2 people fall ill in restaurant in poison attack city: UK police

LONDON - Two people fell ill on Sunday while eating at a restaurant in Salisbury, the English city where former Russian agent Sergei Skripal and his daughter Yulia were poisoned in March, police said.

In a statement, Wiltshire Police said there was nothing to suggest the incident at the Prezzo restaurant involved the nerve agent Novichok, and that it was not clear whether a crime had been committed. Enquiries were continuing, police said.

One of the two people taken ill at the restaurant is Russian, Sky News said, citing sources.

Officers were called to Prezzo in the evening in response to a "medical incident" involving a man and a woman, Wiltshire Police said, adding that the restaurant and surrounding roads were cordoned off as a precautionary measure.

Britain has said Russian officers used Novichok to attack the Skripals. The Kremlin has denied any involvement.

Police have said a nerve toxin had been left on the front door of the Skripals' home. They were found slumped in Salisbury city centre after visiting the Bishop's Mill pub and Zizzi, another Italian restaurant.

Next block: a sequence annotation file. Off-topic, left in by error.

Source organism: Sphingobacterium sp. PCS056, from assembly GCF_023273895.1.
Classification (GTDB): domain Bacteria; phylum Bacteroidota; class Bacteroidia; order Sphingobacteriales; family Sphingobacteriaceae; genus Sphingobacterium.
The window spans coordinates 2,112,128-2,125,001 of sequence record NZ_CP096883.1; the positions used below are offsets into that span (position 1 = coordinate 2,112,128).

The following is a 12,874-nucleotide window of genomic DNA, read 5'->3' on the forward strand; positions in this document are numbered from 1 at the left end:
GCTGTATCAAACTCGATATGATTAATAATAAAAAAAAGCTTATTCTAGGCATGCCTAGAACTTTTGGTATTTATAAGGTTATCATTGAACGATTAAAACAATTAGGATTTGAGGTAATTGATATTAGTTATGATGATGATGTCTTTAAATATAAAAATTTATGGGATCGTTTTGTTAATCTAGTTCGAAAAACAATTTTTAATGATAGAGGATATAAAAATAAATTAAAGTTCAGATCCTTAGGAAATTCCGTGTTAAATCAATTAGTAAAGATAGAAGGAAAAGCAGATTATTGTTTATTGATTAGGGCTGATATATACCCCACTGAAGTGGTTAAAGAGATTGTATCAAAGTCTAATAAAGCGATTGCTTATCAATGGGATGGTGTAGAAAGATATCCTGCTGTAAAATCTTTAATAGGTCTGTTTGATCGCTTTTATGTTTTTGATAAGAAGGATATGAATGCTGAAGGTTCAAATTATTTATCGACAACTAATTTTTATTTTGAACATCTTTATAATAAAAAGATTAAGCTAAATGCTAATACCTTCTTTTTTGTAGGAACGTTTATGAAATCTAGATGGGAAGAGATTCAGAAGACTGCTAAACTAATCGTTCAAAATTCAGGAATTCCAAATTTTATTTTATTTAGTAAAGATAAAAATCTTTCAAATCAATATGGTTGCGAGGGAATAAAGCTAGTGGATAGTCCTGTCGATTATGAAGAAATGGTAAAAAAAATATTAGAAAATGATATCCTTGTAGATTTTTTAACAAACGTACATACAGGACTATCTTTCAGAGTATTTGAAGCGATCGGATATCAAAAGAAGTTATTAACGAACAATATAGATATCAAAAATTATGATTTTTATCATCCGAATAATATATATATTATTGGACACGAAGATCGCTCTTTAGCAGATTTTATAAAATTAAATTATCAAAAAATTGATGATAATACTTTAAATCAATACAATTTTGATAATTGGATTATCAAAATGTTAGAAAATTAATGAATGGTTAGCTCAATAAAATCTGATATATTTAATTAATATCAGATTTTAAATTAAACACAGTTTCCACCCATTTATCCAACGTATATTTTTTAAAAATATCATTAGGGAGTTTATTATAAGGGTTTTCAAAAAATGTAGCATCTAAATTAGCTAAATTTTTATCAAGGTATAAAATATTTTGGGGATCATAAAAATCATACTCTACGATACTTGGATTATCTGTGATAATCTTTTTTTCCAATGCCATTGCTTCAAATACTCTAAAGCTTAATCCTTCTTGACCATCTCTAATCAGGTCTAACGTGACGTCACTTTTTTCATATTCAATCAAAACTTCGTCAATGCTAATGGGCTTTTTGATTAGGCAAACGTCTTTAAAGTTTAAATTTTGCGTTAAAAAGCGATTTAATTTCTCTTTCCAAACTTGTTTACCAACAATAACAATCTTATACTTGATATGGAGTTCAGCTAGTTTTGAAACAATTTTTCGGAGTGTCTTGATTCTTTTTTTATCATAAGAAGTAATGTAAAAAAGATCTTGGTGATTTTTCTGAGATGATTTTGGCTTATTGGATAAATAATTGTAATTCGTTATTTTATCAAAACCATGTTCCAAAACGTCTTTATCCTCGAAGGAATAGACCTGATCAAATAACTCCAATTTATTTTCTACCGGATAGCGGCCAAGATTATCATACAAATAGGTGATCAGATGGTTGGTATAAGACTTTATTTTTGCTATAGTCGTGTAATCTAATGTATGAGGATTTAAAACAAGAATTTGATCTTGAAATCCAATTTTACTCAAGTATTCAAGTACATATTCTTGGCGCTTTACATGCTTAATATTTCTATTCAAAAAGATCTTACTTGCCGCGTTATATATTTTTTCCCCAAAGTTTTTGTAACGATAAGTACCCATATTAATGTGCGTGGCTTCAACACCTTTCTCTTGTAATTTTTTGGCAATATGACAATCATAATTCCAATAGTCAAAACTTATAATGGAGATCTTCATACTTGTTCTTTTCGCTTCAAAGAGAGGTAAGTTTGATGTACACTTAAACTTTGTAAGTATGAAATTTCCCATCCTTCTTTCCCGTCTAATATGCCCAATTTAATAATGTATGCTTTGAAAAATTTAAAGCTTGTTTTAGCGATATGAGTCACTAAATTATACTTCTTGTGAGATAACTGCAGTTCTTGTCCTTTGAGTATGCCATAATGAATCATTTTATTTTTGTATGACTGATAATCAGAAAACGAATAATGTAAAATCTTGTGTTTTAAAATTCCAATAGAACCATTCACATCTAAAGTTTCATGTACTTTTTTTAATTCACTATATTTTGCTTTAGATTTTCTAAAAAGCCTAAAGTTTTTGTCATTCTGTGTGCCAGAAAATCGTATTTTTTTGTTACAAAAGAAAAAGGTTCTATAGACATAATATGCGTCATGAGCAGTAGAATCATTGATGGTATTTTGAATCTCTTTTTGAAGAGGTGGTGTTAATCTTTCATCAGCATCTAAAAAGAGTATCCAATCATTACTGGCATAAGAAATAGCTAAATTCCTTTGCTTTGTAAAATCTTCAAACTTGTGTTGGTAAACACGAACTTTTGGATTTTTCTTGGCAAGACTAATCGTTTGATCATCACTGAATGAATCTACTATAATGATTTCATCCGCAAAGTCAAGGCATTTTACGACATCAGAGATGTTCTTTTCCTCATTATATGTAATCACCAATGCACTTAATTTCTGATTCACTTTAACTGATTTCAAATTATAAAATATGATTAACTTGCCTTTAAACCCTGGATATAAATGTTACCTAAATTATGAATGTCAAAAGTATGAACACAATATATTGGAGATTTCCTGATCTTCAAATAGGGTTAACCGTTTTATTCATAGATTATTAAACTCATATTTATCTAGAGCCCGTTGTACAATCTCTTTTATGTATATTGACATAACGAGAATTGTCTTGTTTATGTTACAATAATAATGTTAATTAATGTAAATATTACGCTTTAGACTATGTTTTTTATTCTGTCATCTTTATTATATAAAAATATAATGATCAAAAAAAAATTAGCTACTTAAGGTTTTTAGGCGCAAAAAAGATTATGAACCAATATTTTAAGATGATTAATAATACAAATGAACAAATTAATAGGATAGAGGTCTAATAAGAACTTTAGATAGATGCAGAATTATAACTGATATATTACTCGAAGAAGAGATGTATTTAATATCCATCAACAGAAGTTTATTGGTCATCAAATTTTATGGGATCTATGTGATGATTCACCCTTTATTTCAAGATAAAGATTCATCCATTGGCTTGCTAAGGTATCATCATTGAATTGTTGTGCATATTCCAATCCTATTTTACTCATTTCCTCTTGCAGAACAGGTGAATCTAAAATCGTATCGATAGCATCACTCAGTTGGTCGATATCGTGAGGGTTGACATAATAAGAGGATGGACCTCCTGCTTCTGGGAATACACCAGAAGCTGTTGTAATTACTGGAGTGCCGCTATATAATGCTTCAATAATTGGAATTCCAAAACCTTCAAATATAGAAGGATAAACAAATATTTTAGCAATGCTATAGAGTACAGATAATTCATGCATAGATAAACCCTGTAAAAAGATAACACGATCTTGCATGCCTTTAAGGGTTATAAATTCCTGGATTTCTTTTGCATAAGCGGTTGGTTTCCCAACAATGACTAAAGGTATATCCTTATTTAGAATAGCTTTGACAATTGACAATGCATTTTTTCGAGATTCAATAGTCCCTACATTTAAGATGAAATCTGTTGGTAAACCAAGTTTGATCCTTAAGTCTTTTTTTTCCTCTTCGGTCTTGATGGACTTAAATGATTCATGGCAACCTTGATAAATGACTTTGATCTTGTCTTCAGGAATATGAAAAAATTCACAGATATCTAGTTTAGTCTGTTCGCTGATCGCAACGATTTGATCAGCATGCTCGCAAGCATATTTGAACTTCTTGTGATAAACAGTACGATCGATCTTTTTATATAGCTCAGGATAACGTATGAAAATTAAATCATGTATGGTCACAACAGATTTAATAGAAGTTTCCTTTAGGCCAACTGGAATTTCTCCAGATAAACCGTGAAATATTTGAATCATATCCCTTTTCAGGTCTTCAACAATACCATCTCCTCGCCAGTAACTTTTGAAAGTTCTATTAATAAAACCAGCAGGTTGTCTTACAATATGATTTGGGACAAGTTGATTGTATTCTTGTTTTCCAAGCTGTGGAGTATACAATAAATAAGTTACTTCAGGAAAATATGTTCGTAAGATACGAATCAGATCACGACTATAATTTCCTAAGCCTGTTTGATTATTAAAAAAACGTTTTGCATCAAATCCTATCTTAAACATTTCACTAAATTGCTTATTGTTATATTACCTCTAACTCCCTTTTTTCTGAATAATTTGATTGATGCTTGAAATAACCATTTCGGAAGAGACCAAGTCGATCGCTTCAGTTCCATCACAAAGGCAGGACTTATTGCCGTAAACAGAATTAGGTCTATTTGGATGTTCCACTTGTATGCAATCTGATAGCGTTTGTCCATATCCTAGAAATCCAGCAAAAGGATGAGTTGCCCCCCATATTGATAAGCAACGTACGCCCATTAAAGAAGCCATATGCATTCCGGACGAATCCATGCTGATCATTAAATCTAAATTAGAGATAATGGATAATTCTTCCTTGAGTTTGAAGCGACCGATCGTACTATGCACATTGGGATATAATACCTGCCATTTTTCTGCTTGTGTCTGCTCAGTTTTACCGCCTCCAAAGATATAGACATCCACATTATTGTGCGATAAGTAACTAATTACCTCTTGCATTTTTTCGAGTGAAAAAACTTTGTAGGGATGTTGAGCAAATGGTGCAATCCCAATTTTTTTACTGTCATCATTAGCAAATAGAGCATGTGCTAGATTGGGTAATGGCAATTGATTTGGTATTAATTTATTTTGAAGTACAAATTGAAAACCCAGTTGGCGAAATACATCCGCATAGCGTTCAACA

The former Russian spy and his daughter survived the murder attempt, but an unconnected woman, Dawn Sturgess, died in July and her partner Charlie Rowley fell ill after Rowley found a perfume bottle containing the same nerve agent.

Earlier this month British prosecutors identified two Russians they said were operating under aliases - Alexander Petrov and Ruslan Boshirov - whom they accused of trying to murder the Skripals with a military-grade nerve agent.

Britain charged the two men in absentia with attempted murder, and said the suspects were military intelligence officers almost certainly acting on orders from high up in the Russian state.

Two Russians resembling the men said on television on Thursday that they were innocent tourists who had flown to London for fun and visited the city of Salisbury to see its cathedral.

They surfaced a day after President Vladimir Putin said Russia had located Petrov and Boshirov, but that there was nothing special or criminal about them.